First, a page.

by Paolo von Schirach
April 4, 2011
WASHINGTON – While the silly posturing on budget cuts to non defense discretionary spending –a small fraction of Uncle Sam’s bill– drags on, (and this is about last year’s budget, not yet approved, mind you), thankfully we begin to see some signs of intelligent life in Washington.
Representative Paul Ryan, a Wisconsin Republican and Chair of the important House Budget Committee, just came forward with a budget proposal for Fiscal Year 2011-2012 that squarely deals with entitlement reform. And we all know that rapidly rising entitlement costs are at the core of our fiscal conundrum. Unless we change the entitlement parameters regarding eligibility and amounts paid out, this spending alone will kill America.
It may not work
Let’s be real. Ryan’s plan may not work out at all. The House may pass it. But the Senate controlled by the Democrats may reject it. And, even if it passed the Senate, president Obama may veto it. Still, although it comes along in a poisonous political environment, Ryan’s effort should be supported. This is an honest attempt to put the cards on the table and propose drastic actions that will make a real difference. And precisely because it will be politically unpopular, Ryan’s budget proposal should be praised. It is a real plan, as opposed to a negotiating ploy.
Bowles-Simpson started the conversation
I discussed in earlier pieces Erskine Bowles, (Democrat) and Alan Simpson, (Republican), the co-chairs of the “debt commission” who were gutsy enough and determined enough in their December 2010 Report to president Obama to lay out a serious, credible, and of course painful, taxing and spending overhaul plan. Their plan focuses on real entitlement reform, (meaning less money paid out to Americans), spending reductions across the board, including defense, and a welcome tax simplification plan, plus some tax increases.
With much regret I noted that president Obama chose not to embrace this plan and lead the policy fight on fiscal reform. Therefore, with lukewarm political backing and no White House involvement, the Bowles-Simpson plan, I thought, was as good as dead.
But then came some hope from the Senate side with the efforts still very much underway promoted by two centrists, Senator Mark Warner, Democrat of Virgina, and Senator Saxby Chambliss, Republican of Georgia. These two law makers, (now known as the leaders of the “Gang of 6″, since others joined in), seeing a complete impasse on meaningful fiscal reform, are trying to build a bipartisan coalition that might advance politically a plan aimed at real spending reductions, based in large part on the Bowles-Simpson 2010 Report.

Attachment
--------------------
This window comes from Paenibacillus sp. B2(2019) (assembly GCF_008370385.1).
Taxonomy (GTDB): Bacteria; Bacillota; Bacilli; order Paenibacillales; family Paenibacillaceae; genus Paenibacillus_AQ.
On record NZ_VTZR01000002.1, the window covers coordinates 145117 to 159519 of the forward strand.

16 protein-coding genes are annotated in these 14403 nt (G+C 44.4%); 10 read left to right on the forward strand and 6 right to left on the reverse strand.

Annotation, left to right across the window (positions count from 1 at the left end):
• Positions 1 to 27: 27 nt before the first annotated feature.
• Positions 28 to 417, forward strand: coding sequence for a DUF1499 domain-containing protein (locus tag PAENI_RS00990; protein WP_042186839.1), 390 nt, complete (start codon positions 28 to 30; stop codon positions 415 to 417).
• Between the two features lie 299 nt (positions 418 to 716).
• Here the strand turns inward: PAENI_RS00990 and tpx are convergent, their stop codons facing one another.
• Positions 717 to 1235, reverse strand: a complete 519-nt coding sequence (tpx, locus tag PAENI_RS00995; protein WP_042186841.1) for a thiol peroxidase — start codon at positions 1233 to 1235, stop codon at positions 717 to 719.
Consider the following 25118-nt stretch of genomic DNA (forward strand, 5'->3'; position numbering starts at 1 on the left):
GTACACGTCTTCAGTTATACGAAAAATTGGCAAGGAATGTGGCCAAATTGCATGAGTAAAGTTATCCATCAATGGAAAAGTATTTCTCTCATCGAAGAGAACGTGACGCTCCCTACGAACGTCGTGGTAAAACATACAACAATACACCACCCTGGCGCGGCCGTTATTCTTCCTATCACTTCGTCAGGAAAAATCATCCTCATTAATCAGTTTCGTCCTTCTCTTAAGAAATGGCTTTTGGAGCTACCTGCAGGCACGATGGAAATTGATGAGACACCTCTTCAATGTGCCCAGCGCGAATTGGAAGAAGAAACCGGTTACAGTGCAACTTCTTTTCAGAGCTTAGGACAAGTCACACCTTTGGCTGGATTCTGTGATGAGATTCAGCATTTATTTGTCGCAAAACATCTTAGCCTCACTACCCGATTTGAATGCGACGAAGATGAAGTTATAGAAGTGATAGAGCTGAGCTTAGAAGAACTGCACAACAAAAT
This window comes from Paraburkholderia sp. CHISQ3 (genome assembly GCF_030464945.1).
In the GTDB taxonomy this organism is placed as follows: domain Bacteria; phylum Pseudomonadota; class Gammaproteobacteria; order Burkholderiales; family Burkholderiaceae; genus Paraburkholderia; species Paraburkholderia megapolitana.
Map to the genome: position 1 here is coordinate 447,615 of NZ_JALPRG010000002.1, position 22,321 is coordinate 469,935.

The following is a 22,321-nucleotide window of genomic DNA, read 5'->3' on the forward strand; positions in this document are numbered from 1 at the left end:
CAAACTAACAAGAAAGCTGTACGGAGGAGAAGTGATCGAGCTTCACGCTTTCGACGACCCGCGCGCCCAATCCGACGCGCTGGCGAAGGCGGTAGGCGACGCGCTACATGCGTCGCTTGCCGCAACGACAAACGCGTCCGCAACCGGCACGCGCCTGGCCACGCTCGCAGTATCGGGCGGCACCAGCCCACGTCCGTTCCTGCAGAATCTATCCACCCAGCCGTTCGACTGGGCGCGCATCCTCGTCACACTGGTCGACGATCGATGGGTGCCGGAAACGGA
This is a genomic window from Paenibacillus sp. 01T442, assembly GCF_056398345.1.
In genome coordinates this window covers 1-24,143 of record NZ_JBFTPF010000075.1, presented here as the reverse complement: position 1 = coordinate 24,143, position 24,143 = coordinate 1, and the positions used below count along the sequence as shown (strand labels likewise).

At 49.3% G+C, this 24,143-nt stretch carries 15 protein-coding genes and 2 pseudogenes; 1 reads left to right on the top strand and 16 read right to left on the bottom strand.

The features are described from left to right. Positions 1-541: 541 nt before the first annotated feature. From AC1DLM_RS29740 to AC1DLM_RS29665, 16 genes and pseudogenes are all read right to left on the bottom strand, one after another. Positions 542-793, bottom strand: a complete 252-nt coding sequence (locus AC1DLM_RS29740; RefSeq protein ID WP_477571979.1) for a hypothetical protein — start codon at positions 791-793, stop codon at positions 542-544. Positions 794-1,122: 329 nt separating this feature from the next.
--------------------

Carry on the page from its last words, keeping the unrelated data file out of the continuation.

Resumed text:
And now House Budget Committee Chair Paul Ryan comes along
And now we have House Budget Chair Paul Ryan salvo. Agree with him or not, I do believe that no one should question his sincerity. Mr. Ryan sees this train wreck coming –this would be America’s fiscal collapse– and at least he has put on the table a comprehensive budget proposal for 2011-2012 that rises to the occasion by addressing the real spending issues: entitlements.
Entitlement reform is the real issue
And, within entitlements, his proposal focuses on Medicare (health care for seniors), and Medicaid (health care for the poor) spending. These programs’ rates of growth outpace inflation and all other federal spending. Some of the Medicare reform provisions come from earlier work that Mr. Ryan did in conjunction with Alice Rivlin of the Brookings Institution, a Democrat and a recognized budget expert.
No reform means bankruptcy
Whatever one might say in support of the existing programs that pay for medical care for America’s seniors and for the poor, Medicare and Medicaid costs grow at a completely unsustainable rate. Within current trends, it is estimated that total federal spending on Medicare alone will double between 2002 and 2016. How do you fix that? Well, who knows what is the best approach.
A new system for Medicare
In his budget blueprint, Mr. Ryan proposes a new system, to be applied to future retirees, (those now under 55), that will provide vouchers to seniors instead of direct payments, encouraging competition among providers aimed at reducing costs. Many critics strongly disagree with this approach, claiming that the vouchers will be not be nearly enough to cover real costs, essentially leaving many seniors to pay out of pocket, something that can be ruinous for many low income people.
Will it work?
Well, who knows really; and debate is legitimate. Yet, the fact is that right now we have a system in which doctors provide and the federal government pays, even if not for everything and with limitations on what is reimbursable. Still, under the current system there is very little incentive to economize and institute even elementary checks on spending on widely proliferating unnecessary procedures and prescriptions.
Federal health programs parts of a national health care mess